“Mobituaries”: John Denver – Death of the Sunshine Boy

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The lyrics for “Annie’s Song” – the 1974 ballad by singer-songwriter John Denver – are engraved on a boulder at the John Denver Sanctuary in Aspen, Colorado:

You fill up my senses
Like a night in a forest
Like the mountains in springtime
Like a walk in the rain
Like a storm in the desert
Like a sleepy blue ocean
You fill up my senses
Come fill me again

“That’s beautiful,” said Annie Denver, “It’s about love, and it’s about Nature, and how that stirs those profound feelings up.”

annies-song.jpg
Annie Denver with correspondent Mo Rocca at the John Denver Sanctuary in Aspen, Colo. 

CBS News


While their marriage ended in divorce, Annie Denver has continued to honor John’s legacy, helping to design the park which is equal parts nature preserve and career retrospective. But it’s a place he never got to see. 

Twenty-five years ago this week, John Denver died when the plane he was flying plunged into the waters off the California coast. He was 53 years old.

John Denver Performs On Tv Show
Singer John Denver performs on the BBC television show “The John Denver Show” in April 1973. 

Tony Russell/Redferns via Getty Images


“He went out fast, kind of went out like a shooting star,” said Annie. “Sometimes I wonder, I hope that he wasn’t scared that it all happened pretty quickly for him.”

Global superstardom wasn’t inevitable for the entertainer, humanitarian and environmentalist.


John Denver – Live in Japan 81 – Take Me Home, Country Roads by
John Denver on
YouTube

John Denver’s own road began in Roswell, New Mexico where he was born Henry John Deutschendorf, Jr. In the 1960s he moved to Los Angeles to pursue his music career, before joining the Chad Mitchell Trio, and meeting Annie.

Correspondent Mo Rocca asked, “You don’t get to be as big a star as John was by accident. I mean, he was ambitious, yeah?”

“Very,” Annie replied. “John had this gift, really. So, I don’t think I looked at it as ‘ambition’ until things started happening.”

After John went solo, he and Annie moved to Aspen, where the Rockies inspired some of his most memorable music.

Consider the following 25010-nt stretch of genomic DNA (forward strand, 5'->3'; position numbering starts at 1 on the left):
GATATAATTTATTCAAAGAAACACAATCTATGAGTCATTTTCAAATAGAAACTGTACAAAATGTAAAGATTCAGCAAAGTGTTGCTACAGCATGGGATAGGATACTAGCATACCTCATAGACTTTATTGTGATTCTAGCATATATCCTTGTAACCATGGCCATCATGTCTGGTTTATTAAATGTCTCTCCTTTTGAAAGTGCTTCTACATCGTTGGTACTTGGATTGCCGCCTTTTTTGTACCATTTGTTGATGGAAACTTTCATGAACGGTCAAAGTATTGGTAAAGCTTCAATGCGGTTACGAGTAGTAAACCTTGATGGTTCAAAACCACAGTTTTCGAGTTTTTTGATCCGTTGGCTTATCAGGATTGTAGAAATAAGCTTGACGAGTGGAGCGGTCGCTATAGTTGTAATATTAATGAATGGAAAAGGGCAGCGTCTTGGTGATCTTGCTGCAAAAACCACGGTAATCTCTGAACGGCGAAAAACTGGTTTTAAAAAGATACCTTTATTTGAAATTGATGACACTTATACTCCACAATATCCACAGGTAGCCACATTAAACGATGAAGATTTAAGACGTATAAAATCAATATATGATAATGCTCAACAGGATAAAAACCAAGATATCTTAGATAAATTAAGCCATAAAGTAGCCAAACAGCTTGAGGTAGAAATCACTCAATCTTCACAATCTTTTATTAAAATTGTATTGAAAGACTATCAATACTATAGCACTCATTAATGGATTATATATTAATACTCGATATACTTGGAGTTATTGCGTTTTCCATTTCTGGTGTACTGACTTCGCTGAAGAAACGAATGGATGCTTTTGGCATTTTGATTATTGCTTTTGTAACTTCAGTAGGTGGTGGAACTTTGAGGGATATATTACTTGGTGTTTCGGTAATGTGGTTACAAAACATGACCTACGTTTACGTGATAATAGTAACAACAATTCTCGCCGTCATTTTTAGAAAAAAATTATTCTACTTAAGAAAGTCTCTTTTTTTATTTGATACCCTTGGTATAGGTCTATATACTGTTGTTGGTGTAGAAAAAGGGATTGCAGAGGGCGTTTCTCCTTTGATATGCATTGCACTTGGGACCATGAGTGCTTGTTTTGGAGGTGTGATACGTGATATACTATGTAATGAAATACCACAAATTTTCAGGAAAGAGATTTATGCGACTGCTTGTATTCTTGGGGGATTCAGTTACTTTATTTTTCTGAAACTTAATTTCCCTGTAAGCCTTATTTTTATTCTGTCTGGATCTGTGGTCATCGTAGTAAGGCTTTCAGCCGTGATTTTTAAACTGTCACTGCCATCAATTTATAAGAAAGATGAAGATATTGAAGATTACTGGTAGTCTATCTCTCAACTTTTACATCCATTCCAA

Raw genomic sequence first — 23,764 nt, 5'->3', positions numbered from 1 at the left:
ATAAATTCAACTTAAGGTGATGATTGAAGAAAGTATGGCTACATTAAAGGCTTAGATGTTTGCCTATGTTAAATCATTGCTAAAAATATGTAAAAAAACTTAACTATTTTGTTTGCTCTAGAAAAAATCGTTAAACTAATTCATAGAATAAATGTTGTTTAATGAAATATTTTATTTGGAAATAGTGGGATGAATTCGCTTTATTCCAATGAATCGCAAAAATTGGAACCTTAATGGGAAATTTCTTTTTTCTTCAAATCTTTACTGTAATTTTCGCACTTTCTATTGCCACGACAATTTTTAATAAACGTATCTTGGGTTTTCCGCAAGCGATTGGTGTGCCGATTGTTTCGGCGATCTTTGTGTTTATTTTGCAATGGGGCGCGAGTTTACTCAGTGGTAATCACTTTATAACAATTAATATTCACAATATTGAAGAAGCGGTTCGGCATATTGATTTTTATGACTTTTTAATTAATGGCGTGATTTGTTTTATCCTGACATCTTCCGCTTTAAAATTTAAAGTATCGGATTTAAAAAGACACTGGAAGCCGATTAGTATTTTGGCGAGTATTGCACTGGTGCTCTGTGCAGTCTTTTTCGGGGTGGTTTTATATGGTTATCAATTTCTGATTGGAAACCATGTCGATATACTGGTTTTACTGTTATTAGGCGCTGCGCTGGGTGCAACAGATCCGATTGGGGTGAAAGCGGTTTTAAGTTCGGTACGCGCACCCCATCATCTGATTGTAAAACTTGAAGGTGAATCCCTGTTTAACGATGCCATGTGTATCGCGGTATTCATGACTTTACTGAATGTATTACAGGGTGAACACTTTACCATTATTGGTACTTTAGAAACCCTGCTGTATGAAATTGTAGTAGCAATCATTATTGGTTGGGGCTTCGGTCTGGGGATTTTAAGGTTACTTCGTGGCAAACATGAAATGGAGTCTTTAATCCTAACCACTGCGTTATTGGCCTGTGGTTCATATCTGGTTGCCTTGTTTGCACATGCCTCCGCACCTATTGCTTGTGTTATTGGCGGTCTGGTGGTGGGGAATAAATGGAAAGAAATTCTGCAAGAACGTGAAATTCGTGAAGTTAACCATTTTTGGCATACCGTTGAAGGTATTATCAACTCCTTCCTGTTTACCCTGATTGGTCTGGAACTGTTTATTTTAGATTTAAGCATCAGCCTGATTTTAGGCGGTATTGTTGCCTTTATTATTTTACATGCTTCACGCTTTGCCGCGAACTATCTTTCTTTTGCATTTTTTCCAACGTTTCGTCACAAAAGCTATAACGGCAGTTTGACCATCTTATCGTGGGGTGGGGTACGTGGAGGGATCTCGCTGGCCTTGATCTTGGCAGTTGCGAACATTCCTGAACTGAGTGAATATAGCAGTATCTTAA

John Denver – Rocky Mountain High (from The Wildlife Concert) by
JohnDenverVEVO on
YouTube

Last month the Colorado Symphony Orchestra and John’s former bandmates commemorated 50 years of “Rocky Mountain High” – Denver’s 1972 tribute to the first place he called home. It was after that album that Denver shot into the stratosphere, sharing stages with Olivia Newton-John, Frank Sinatra, and The Muppets.

As Denver’s star rose, he needed someone to help keep him centered. He sought the counsel of Tom Crum, a meditation and martial arts instructor in Aspen who would become a loyal friend.

“He was on a rocket ship, was the way he sort of described it,” said Crum. “And that rocket ship, you know, that’s a scary thing.”

“A rocket ship can crash,” said Rocca.

“It can go very high, and come down very fast.”

Crum described the bond they shared as “very powerful. I started working with him privately in some of the principles of Aikido. And it just was great for his spirit, for his soul. It was grounding for him.”

Crum accompanied Denver across the country and around the world. “When he went to these foreign countries, he always tried to sing something in the language. And he would usually butcher it because, come on,” he laughed.

But the view through Denver’s signature granny glasses wasn’t always rosy. “There’s an up-and-down in him,” Crum said. “A lot of artists are that way. And I think that part of his creativity came in those down moments.”

Rocca asked, “What was the hardest conversation you had with him?”

“In the times when he was so dark and deep, he was really sort of lost,” Crum replied.

John Denver entertained millions, but there was also a melancholy about him, and his music – music that made him one of the most beloved stars of his era, as you’ll hear in Rocca’s podcast “Mobituaries.”

Listen to “Mobituaries: John Denver – Death of the Sunshine Boy” (Season 3, Episode 1) by clicking on the player below: 

For more info:

     
Story produced by Michelle Kessel. Editor: Chad Cardin.

    
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